Any minute now, B.C.’s NDP government is expected to announce its decision on the future of the Site C hydroelectric dam.
It’s a lot of B.C. Hydro ratepayers’ money that’s at stake. The Crown utility estimates the cost of the megaproject at $8.8 billion including a contingency fund, but a recent B.C. Utilities Commission review found that it could surpass $10 billion. So far, a couple of billion dollars has already been sunk into the site.
In addition, its location on the Peace River near Fort St John has attracted loud opposition from conservations and First Nations groups. They argue the project’s benefits won’t offset its environmental costs.
The Site C dam, which is supported by B.C. Hydro and was championed by the previous Liberal government, is an idea that’s attracted controversy for decades. In recent years, many British Columbians increasingly rank environmental considerations higher among voting priorities, and the dam has become a lightning rod for controversy and heated political rhetoric.
One of the most contested questions surrounding the dam is whether or not the province actually needs it. Will we require the electricity that Site C will produce?
Here are three sources of information that point to an answer.
Exhibit A comes from a report commissioned by the B.C. Utilities Commission and prepared by Deloitte LLP, one of the world’s largest private accounting and research firm.
The graph shows various load forecasts that B.C. Hydro has published over the years and how they compare to actual energy requirements in B.C.
“BC Hydro’s load forecasts have performed better in the short-run compared with the long-run,” it reads. “Averaging over all point estimates from models starting in fiscal 1964 shows that forecasts in the first full year were overestimated on average by 1.7% of actual loads. Five-year forecasts were overestimated on average by 4.5% of actual loads, 10-year forecasts were overestimated on average by 12.2% of actual loads, 15-year forecasts were overestimated on average by 18.0% of actual loads, and 20-year forecasts were overestimated on average by 30.8% of actual loads.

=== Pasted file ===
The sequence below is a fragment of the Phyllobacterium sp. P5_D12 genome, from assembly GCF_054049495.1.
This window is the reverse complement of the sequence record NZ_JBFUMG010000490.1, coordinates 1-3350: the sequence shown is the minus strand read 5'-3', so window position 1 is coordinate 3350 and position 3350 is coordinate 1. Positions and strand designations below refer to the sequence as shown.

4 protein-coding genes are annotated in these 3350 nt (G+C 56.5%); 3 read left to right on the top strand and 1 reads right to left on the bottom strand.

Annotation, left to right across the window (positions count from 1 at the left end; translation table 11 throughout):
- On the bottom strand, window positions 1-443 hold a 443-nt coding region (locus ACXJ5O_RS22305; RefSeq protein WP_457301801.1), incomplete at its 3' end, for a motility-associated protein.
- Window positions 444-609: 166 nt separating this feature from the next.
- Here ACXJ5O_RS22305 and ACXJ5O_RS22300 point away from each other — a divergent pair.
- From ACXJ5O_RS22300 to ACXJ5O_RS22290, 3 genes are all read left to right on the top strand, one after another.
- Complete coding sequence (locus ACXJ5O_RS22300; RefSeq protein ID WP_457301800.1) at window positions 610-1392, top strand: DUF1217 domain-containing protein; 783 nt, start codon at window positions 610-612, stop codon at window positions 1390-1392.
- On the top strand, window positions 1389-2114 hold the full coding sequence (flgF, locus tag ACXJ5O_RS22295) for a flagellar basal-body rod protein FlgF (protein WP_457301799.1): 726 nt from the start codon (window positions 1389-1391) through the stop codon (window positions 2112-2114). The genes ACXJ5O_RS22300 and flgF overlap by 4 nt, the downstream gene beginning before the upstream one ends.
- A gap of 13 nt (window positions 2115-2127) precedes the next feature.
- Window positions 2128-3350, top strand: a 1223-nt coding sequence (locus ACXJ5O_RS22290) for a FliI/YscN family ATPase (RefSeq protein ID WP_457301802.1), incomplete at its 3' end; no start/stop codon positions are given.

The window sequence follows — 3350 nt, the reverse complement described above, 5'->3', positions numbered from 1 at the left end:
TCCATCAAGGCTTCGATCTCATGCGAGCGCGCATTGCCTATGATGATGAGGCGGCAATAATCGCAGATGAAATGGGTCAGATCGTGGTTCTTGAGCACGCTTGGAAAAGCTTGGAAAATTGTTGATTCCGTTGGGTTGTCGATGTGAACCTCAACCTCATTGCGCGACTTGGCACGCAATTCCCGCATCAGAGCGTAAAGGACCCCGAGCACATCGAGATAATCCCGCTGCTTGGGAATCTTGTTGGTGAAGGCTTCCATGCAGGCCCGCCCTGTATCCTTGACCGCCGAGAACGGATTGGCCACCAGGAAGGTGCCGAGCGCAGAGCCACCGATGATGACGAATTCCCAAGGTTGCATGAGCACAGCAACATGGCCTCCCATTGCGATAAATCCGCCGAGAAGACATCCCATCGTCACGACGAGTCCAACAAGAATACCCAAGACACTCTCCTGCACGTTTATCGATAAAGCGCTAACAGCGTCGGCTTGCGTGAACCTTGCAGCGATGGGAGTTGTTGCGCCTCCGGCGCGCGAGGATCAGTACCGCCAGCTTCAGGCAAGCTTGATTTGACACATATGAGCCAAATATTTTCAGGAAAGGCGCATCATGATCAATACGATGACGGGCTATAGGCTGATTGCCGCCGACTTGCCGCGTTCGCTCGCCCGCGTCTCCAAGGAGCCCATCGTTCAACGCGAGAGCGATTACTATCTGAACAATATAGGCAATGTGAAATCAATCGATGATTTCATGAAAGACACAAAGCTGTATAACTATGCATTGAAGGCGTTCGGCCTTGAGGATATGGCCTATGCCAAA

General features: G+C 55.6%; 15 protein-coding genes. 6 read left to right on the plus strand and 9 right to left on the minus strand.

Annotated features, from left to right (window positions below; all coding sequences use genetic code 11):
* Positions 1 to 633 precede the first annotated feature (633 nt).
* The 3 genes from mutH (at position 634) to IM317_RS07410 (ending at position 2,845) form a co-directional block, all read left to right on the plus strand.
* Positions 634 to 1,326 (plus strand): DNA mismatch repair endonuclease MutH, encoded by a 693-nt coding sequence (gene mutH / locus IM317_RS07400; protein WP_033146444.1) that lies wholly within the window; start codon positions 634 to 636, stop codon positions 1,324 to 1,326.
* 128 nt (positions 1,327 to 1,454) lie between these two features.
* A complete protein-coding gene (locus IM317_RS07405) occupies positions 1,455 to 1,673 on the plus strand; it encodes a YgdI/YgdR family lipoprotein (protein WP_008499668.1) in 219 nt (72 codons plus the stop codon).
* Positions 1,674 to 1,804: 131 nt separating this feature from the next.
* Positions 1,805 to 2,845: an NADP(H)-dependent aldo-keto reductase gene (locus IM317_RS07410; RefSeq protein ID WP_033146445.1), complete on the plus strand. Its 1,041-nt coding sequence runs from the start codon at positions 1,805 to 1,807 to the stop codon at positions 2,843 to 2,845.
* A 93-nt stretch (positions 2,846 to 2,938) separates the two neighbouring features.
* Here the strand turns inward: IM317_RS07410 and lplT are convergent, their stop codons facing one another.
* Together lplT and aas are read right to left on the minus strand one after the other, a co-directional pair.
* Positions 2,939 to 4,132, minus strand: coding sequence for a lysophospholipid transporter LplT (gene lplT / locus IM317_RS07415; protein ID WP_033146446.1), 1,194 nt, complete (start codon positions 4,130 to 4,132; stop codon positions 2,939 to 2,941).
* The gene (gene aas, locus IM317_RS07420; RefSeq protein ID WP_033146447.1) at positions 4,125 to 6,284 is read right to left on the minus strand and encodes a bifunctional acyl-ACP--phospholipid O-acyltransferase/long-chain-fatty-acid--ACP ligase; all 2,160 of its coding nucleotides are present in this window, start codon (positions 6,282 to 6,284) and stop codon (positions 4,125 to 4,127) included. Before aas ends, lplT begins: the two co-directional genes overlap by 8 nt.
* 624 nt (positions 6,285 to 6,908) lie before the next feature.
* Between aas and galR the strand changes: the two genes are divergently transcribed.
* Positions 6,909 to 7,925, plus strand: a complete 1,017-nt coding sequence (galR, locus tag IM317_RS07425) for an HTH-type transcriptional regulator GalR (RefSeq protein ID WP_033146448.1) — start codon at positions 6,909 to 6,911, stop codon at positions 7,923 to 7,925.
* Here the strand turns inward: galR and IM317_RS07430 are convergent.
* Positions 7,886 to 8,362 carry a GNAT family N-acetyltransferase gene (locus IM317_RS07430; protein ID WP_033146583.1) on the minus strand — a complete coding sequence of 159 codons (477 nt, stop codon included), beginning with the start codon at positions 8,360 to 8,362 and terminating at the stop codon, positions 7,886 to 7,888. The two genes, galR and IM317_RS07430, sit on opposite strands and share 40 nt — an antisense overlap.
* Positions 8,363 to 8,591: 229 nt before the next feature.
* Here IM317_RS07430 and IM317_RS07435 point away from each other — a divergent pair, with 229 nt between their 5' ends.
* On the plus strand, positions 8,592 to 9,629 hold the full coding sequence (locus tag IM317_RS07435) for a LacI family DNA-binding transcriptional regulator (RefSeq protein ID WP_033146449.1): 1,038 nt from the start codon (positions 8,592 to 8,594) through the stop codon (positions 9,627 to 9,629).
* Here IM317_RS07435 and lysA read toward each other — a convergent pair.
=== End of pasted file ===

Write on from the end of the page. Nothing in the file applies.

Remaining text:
“BC Hydro’s load forecast methodology has changed several times since its forecast in fiscal 1964,” it continues. “However, the magnitude of overestimation has not decreased over the 10-year and 15-year horizons, but has increased somewhat for the first fully forecasted year and over a 5-year horizon.”
B.C. Hydro took issue with that report.
The following graph comes from an October 2017 BC Hydro submission to the B.C. Utilities Commission.
Alongside that graphic, BC Hydro wrote: “BC Hydro’s low load forecast projects even lower growth than Deloitte’s “alternative” load scenario, even if we take Deloitte’s flawed analysis at face value. Figure 2-4 below shows the Deloitte scenario relative to BC Hydro’s high, mid and low forecasts for fiscal 2026 and the low load scenario.
“BC Hydro’s sensitivity analyses (described further in section 6 and the response to BCUC IR 2.46.0) demonstrate that even under BC Hydro’s low load scenario, new energy and capacity resources are needed, and the most cost-effective option is to proceed with Site C.”
The third graph we’ll look at is another BC Hydro report submitted to the B.C. Utilities Commission, this one from August 2017.
“Our Current Load Forecast identifies continued load growth,” the report reads. “As shown by Figure 8, while the recession of 2008 resulted in a decrease to customer load, since that time load growth has resumed and has been substantial on a before-DSM [demand-side management] basis.
“The Current Load Forecast continues to predict material long-term load growth across our three main customer groups (residential, light industrial/commercial and large industrial) within a range of uncertainty.”
There’s a lot up for debate in these three images. But two points appear clear enough.
One, that BC Hydro has repeatedly overestimated long-term demand for power across the province.
And two, that there will likely be some increase in demand for electricity over the long term, but how much is a difficult question to answer. Furthermore, it appears that demands for power are not increasing as fast as they once did.
Whether or not a project the size of the Site C dam is required to meet increases in demand will likely continue to be debated long after the NDP’s decision on the project is announced today (December 11).